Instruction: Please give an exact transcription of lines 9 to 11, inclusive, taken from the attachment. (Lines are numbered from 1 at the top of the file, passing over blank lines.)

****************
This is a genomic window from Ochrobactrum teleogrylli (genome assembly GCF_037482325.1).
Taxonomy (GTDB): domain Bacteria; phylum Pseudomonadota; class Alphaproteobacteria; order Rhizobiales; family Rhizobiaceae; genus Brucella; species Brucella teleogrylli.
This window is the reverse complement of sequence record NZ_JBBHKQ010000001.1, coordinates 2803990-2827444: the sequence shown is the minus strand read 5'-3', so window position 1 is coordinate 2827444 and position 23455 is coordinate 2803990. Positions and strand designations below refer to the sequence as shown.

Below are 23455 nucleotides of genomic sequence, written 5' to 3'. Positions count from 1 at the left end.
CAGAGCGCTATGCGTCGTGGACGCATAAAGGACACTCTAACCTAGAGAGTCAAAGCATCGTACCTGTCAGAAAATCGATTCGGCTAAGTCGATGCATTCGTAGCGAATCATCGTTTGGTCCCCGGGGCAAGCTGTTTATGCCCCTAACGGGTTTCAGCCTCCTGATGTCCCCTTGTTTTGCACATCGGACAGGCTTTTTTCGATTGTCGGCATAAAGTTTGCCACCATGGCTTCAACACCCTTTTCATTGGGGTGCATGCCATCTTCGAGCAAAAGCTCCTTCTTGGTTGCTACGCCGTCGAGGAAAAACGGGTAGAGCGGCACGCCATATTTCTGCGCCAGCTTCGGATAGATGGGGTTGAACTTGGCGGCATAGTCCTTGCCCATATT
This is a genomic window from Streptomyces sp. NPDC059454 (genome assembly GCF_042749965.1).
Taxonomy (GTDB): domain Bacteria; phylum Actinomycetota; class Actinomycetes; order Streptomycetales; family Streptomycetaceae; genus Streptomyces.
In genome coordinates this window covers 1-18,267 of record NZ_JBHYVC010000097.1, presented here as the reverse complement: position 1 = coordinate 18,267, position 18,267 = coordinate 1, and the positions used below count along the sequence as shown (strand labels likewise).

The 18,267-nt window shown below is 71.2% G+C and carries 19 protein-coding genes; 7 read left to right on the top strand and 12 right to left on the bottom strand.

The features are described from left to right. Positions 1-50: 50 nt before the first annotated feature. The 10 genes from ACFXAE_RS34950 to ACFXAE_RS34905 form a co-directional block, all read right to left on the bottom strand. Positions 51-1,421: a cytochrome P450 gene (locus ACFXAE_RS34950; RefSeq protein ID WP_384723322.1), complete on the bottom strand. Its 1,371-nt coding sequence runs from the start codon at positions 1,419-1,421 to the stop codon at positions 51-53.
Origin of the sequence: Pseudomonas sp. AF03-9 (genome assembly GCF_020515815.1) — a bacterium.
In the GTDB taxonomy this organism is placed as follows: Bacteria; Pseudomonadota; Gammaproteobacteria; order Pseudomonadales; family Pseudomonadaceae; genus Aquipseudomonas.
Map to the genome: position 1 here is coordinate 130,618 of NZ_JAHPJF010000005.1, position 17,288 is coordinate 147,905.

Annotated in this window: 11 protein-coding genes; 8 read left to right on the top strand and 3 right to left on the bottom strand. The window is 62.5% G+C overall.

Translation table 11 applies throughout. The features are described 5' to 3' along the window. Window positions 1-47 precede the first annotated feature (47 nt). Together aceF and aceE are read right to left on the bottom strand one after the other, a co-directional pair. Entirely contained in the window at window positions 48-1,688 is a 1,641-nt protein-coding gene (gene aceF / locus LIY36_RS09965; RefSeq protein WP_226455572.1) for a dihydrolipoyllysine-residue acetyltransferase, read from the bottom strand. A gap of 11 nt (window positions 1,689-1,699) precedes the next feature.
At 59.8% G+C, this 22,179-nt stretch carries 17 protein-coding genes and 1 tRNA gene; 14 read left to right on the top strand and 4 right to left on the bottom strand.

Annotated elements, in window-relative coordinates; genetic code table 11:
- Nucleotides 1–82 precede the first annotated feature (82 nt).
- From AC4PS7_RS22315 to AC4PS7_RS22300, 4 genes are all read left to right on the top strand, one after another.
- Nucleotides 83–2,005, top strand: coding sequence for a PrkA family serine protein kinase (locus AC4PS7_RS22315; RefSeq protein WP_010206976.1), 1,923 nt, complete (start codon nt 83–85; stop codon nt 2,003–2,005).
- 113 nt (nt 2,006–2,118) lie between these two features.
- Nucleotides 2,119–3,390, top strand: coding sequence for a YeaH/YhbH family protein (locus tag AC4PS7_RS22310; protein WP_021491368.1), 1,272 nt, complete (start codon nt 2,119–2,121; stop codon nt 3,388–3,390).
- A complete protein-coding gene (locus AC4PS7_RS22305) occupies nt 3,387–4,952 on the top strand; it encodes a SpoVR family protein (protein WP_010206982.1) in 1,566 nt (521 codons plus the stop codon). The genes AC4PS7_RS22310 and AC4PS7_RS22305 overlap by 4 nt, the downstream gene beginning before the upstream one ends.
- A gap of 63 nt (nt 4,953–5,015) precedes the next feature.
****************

The 18,267-nt window shown below is 71.2% G+C and carries 19 protein-coding genes; 7 read left to right on the top strand and 12 right to left on the bottom strand.

The features are described from left to right. Positions 1-50: 50 nt before the first annotated feature. The 10 genes from ACFXAE_RS34950 to ACFXAE_RS34905 form a co-directional block, all read right to left on the bottom strand. Positions 51-1,421: a cytochrome P450 gene (locus ACFXAE_RS34950; RefSeq protein ID WP_384723322.1), complete on the bottom strand. Its 1,371-nt coding sequence runs from the start codon at positions 1,419-1,421 to the stop codon at positions 51-53.
Origin of the sequence: Pseudomonas sp. AF03-9 (genome assembly GCF_020515815.1) — a bacterium.